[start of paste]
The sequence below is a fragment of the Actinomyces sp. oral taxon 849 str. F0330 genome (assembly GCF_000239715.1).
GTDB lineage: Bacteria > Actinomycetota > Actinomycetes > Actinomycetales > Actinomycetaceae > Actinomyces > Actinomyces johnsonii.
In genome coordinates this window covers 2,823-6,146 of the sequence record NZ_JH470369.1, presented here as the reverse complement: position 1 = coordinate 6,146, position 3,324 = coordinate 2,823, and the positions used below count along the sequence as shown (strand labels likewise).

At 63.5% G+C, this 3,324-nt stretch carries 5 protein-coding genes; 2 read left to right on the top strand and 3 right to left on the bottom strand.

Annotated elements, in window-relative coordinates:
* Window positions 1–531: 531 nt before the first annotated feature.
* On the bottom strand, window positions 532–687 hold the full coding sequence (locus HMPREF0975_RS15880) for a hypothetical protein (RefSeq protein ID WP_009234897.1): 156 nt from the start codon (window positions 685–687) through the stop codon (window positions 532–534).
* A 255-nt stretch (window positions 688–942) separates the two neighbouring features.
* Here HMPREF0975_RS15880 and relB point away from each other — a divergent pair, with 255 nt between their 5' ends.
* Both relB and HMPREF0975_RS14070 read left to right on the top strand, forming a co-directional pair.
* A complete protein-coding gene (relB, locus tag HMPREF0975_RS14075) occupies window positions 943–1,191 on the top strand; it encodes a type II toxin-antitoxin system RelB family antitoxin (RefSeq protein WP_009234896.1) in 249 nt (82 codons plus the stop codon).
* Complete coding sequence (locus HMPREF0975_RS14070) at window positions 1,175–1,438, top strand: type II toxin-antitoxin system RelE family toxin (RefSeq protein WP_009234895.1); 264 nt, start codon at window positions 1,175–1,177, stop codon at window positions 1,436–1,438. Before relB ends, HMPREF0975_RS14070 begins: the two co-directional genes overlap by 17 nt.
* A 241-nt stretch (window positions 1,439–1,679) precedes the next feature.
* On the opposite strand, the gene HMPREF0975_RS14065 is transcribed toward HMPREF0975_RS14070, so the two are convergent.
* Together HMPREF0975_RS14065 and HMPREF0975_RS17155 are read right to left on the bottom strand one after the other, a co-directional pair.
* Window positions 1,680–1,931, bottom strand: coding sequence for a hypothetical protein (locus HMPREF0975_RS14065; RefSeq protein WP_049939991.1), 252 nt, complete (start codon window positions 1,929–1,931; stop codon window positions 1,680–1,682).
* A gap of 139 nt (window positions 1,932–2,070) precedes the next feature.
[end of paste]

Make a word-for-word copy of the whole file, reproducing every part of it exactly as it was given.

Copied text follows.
The sequence below is a fragment of the Actinomyces sp. oral taxon 849 str. F0330 genome (assembly GCF_000239715.1).
GTDB lineage: Bacteria > Actinomycetota > Actinomycetes > Actinomycetales > Actinomycetaceae > Actinomyces > Actinomyces johnsonii.
In genome coordinates this window covers 2,823-6,146 of the sequence record NZ_JH470369.1, presented here as the reverse complement: position 1 = coordinate 6,146, position 3,324 = coordinate 2,823, and the positions used below count along the sequence as shown (strand labels likewise).

At 63.5% G+C, this 3,324-nt stretch carries 5 protein-coding genes; 2 read left to right on the top strand and 3 right to left on the bottom strand.

Annotated elements, in window-relative coordinates:
* Window positions 1–531: 531 nt before the first annotated feature.
* On the bottom strand, window positions 532–687 hold the full coding sequence (locus HMPREF0975_RS15880) for a hypothetical protein (RefSeq protein ID WP_009234897.1): 156 nt from the start codon (window positions 685–687) through the stop codon (window positions 532–534).
* A 255-nt stretch (window positions 688–942) separates the two neighbouring features.
* Here HMPREF0975_RS15880 and relB point away from each other — a divergent pair, with 255 nt between their 5' ends.
* Both relB and HMPREF0975_RS14070 read left to right on the top strand, forming a co-directional pair.
* A complete protein-coding gene (relB, locus tag HMPREF0975_RS14075) occupies window positions 943–1,191 on the top strand; it encodes a type II toxin-antitoxin system RelB family antitoxin (RefSeq protein WP_009234896.1) in 249 nt (82 codons plus the stop codon).
* Complete coding sequence (locus HMPREF0975_RS14070) at window positions 1,175–1,438, top strand: type II toxin-antitoxin system RelE family toxin (RefSeq protein WP_009234895.1); 264 nt, start codon at window positions 1,175–1,177, stop codon at window positions 1,436–1,438. Before relB ends, HMPREF0975_RS14070 begins: the two co-directional genes overlap by 17 nt.
* A 241-nt stretch (window positions 1,439–1,679) precedes the next feature.
* On the opposite strand, the gene HMPREF0975_RS14065 is transcribed toward HMPREF0975_RS14070, so the two are convergent.
* Together HMPREF0975_RS14065 and HMPREF0975_RS17155 are read right to left on the bottom strand one after the other, a co-directional pair.
* Window positions 1,680–1,931, bottom strand: coding sequence for a hypothetical protein (locus HMPREF0975_RS14065; RefSeq protein WP_049939991.1), 252 nt, complete (start codon window positions 1,929–1,931; stop codon window positions 1,680–1,682).
* A gap of 139 nt (window positions 1,932–2,070) precedes the next feature.